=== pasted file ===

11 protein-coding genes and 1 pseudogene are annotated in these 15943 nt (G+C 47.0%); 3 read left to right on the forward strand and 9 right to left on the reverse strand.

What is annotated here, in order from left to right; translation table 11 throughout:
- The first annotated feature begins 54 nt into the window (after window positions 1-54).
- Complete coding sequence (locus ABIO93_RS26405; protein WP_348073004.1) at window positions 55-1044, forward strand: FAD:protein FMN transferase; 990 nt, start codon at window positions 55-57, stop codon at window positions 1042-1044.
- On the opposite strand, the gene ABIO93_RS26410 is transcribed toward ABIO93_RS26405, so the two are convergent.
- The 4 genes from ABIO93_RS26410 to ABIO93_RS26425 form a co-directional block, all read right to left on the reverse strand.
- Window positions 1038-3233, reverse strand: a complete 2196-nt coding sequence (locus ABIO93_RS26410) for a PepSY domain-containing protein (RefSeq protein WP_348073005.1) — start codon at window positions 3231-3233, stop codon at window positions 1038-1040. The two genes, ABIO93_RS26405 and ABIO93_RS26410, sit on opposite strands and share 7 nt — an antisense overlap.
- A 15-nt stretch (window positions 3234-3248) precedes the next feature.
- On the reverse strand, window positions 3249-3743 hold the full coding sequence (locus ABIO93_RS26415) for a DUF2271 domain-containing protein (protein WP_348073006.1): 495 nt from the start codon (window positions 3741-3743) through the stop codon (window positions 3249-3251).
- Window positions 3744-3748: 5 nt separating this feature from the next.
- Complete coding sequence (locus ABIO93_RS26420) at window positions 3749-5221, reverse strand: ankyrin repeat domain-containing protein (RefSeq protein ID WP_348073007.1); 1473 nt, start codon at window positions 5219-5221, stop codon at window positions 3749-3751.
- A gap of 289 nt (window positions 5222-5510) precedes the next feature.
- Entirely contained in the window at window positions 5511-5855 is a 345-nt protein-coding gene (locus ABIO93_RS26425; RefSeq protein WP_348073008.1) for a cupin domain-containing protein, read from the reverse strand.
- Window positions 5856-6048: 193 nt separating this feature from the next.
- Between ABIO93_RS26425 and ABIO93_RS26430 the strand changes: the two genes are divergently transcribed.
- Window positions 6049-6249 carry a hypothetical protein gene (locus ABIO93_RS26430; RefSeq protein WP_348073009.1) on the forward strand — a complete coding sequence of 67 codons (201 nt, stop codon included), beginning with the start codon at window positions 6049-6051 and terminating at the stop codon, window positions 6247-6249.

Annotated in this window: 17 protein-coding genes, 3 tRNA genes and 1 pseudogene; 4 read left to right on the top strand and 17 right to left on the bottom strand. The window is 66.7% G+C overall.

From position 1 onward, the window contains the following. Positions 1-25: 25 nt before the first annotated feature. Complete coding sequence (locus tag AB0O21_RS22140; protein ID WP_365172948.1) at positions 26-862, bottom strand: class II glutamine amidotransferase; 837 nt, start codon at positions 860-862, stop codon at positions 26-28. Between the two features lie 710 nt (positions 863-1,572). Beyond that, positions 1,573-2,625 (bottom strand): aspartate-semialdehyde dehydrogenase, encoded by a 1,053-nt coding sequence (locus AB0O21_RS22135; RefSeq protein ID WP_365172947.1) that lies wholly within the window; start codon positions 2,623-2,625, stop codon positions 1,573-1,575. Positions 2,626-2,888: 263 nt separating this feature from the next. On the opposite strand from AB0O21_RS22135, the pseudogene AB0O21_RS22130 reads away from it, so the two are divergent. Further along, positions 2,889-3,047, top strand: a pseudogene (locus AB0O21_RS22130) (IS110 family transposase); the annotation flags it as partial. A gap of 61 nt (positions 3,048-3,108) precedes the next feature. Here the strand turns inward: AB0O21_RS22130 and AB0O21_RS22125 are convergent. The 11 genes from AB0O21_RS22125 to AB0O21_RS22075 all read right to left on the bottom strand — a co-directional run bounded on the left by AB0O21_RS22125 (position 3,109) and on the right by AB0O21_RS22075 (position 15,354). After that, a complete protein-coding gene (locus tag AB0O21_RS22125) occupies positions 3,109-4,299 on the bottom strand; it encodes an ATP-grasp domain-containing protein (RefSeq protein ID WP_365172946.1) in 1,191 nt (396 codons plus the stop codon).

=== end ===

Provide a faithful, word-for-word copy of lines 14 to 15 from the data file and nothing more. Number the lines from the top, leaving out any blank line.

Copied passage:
- Window positions 5856-6048: 193 nt separating this feature from the next.
- Between ABIO93_RS26425 and ABIO93_RS26430 the strand changes: the two genes are divergently transcribed.